SCIUTTO: So, first of all, let's look at what his lawyers are requesting here to stay at home in effect in his mansion while awaiting trial. They're going to put a GPS monitor on him, put up his corporate jet as collateral for the bond. For normal people without corporate jets and high priced lawyers like this, would a judge normally grant a request to stay at home while awaiting trial?

NAWADAY: Absolutely not. And this judge in particular is predisposed not to entertain this type of gilded cage argument that Epstein's lawyers are putting forth. In fact, this judge, Judge Berman, several years ago, a gold trader from Turkey made the same argument. And in a written opinion, Judge Berman said, well, just because you're rich, you can't buy your way out of jail.

SCIUTTO: Danger to other -- to his victims, and there are more victims coming out, we should note, or alleged victims here, to his victims, what is the danger that prosecutors are concerned about if he is allowed to go home while he awaits trial?

NAWADAY: The danger is that, one, he can influence and try to influence other witnesses. Remember, over the weekend, it was reported that he'd actually given hundreds of thousands of dollars to co-conspirators to try to influence them. So there's that danger. Also there's the danger that he's still committing crime. Remember that he also, in his safe at his New York mansion, kept discs labeled girls nude photos. So it seems, even though ten years have passed, he's still committing crime potentially.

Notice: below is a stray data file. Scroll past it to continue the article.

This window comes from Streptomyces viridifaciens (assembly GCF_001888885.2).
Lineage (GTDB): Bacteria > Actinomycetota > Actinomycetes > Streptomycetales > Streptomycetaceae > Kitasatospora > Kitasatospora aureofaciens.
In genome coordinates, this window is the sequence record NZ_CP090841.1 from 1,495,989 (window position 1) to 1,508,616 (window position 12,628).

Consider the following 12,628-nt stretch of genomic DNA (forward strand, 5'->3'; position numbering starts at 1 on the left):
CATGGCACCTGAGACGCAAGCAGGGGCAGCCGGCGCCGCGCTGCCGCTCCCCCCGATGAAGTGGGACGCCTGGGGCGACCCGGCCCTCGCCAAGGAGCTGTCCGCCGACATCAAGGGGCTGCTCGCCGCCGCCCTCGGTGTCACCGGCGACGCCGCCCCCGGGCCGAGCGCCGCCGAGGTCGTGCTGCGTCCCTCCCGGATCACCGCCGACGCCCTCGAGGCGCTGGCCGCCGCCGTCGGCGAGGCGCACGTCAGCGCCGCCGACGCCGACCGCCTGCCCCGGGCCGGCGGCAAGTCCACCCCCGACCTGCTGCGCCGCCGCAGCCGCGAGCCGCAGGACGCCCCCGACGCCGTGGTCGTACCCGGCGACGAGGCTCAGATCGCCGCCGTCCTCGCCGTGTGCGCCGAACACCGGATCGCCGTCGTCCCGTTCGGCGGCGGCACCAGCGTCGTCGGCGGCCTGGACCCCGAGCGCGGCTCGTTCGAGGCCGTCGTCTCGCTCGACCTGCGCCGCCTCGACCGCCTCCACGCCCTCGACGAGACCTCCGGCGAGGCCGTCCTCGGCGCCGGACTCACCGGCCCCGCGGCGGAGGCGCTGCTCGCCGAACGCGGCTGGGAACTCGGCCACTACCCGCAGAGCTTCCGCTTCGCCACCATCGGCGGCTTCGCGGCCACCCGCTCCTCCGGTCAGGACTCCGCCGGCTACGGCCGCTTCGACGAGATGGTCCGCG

SCIUTTO: Yes. And you mentioned that because just last week, Julie Brown, of course, the Miami Herald reporter, who has led a lot of the revelations reporting on this case, she said that more than 12 new Jeffrey Epstein accusers have come forward. He already has a number of accusers against him clearly enough for this trial to proceed here in New York in addition to the one that took place in Florida. Could this lead to further charges, these new accusers coming forward?

NAWADAY: It absolutely can. And I frankly expect an additional indictment. The Southern District of New York continues to investigate, as I am sure they are doing right now. They have more potential victims, which could mean more recent conduct and more charges for Epstein.

SCIUTTO: Let me ask you this as well, just from your own experience, you are a corruption and fraud prosecutor in the Southern District of New York. I'm sure you saw and dealt with a lot of bad actors during that time period. What do you think big picture about the treatment that Jeffrey Epstein received in Florida? Does it give you concerns that someone with a lot of money, a lot of powerful friends, a lot of powerful lawyers can influence the system and not face the justice they deserve?